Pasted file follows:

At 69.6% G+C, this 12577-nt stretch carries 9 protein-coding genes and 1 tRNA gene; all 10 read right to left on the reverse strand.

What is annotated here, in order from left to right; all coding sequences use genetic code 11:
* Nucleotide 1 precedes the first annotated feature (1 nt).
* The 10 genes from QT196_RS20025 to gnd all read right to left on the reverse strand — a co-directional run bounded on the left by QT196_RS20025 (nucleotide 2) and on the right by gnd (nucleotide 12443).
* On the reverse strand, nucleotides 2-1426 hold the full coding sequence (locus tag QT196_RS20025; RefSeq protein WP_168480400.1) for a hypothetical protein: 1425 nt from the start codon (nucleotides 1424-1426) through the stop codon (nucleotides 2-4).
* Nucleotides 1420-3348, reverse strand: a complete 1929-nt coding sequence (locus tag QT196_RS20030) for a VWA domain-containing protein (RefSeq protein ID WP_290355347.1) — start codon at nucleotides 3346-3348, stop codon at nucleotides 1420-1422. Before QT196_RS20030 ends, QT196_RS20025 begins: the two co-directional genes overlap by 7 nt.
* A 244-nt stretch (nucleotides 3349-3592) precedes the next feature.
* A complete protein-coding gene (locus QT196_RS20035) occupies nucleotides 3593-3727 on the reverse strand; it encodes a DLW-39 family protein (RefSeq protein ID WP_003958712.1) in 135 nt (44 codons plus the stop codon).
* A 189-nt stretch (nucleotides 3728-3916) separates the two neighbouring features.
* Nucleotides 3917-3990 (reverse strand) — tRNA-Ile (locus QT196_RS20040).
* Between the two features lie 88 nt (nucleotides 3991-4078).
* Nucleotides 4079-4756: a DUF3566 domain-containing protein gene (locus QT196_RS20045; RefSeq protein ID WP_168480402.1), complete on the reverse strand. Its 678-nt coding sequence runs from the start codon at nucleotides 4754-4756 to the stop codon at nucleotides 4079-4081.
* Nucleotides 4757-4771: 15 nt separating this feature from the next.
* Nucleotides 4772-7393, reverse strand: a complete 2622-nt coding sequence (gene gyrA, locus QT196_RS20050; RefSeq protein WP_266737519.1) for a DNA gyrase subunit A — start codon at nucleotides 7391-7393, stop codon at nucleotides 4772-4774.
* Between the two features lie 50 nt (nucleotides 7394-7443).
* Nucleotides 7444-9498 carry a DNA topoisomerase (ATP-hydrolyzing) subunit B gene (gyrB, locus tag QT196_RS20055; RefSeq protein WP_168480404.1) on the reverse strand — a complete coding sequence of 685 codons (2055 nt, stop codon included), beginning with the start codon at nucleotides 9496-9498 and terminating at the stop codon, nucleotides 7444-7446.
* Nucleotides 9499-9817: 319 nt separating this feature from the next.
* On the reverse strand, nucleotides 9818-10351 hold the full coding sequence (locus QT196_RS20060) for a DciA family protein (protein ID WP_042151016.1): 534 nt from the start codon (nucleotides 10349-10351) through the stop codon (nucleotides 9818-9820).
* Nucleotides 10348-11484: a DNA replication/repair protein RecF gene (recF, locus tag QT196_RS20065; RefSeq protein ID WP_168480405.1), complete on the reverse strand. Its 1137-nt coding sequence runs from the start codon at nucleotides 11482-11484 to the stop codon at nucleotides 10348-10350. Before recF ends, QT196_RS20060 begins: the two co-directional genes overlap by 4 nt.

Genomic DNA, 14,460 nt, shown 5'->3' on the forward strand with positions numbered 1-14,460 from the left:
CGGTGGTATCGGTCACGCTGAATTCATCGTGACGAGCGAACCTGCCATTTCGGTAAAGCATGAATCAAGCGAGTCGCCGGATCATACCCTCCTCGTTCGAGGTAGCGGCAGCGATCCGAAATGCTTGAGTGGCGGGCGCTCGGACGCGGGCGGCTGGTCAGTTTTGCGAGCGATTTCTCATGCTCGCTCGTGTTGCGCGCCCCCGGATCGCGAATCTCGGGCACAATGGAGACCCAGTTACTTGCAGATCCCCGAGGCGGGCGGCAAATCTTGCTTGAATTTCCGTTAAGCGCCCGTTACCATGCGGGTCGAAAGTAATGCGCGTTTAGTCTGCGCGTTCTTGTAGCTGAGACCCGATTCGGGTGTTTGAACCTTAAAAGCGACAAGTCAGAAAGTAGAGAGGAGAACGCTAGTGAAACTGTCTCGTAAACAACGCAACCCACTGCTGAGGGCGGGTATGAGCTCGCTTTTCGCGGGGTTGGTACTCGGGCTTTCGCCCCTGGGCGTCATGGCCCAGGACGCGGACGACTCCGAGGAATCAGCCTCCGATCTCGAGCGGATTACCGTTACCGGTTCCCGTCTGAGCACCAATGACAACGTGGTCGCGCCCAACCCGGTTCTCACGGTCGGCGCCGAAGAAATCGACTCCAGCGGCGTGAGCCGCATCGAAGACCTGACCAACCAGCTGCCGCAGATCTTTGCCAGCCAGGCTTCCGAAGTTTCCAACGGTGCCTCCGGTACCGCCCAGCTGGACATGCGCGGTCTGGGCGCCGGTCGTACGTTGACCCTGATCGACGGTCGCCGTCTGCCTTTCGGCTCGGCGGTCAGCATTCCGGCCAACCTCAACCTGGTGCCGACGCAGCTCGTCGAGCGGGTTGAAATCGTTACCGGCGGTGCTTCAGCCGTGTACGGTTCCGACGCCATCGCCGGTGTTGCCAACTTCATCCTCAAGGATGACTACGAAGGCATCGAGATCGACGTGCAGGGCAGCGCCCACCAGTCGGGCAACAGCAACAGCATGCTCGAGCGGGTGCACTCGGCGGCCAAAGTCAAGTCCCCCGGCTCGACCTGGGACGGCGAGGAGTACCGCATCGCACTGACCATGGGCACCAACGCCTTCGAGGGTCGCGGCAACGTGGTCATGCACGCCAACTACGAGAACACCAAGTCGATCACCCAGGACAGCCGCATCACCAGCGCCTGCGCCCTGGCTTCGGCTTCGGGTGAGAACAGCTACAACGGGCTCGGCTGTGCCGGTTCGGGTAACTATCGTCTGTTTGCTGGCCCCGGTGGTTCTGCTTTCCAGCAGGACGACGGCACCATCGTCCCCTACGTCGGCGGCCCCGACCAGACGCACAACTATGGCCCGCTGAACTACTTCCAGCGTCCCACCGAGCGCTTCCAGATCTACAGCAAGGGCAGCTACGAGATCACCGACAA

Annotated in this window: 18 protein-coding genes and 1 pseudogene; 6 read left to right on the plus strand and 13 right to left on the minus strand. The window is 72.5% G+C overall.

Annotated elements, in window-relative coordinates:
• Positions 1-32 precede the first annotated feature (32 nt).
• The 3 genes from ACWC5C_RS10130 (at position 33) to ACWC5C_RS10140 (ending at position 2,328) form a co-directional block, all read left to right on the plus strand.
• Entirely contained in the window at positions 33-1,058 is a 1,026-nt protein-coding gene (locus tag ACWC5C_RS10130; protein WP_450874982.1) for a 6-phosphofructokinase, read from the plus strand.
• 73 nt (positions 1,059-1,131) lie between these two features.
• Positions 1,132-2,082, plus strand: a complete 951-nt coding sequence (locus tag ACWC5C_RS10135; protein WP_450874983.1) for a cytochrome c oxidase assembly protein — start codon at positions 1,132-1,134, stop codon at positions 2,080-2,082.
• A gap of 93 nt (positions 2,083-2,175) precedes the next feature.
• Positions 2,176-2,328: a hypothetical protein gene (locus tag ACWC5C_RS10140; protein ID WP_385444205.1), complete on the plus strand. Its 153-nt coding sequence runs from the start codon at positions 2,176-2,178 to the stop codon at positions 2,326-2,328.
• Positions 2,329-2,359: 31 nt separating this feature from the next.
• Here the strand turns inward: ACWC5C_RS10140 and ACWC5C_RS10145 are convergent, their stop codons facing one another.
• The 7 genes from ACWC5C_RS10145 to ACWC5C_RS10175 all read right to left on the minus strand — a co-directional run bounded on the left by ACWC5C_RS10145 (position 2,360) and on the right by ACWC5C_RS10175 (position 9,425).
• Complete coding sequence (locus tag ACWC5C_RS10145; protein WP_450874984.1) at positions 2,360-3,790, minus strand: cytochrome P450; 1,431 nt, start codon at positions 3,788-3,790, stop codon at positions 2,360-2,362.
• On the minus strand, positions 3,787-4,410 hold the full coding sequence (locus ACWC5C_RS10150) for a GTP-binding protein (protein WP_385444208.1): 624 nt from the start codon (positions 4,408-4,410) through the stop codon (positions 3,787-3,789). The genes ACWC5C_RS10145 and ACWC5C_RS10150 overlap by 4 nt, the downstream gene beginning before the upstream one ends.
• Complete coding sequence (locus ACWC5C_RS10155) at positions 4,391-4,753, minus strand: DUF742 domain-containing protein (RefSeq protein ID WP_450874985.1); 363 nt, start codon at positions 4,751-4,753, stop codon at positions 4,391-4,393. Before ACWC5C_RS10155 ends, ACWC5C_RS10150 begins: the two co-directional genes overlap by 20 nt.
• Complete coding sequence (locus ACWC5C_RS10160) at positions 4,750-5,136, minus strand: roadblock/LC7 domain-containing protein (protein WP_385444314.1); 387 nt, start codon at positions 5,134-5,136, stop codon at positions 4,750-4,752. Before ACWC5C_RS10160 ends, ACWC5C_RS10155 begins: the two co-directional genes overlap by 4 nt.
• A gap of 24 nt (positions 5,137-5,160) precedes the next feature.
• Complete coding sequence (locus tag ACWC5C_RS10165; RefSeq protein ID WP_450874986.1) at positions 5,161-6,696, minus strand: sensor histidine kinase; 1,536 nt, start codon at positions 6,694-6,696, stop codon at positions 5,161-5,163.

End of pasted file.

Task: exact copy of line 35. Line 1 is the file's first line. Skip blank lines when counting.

• On the minus strand, positions 3,787-4,410 hold the full coding sequence (locus ACWC5C_RS10150) for a GTP-binding protein (protein WP_385444208.1): 624 nt from the start codon (positions 4,408-4,410) through the stop codon (positions 3,787-3,789). The genes ACWC5C_RS10145 and ACWC5C_RS10150 overlap by 4 nt, the downstream gene beginning before the upstream one ends.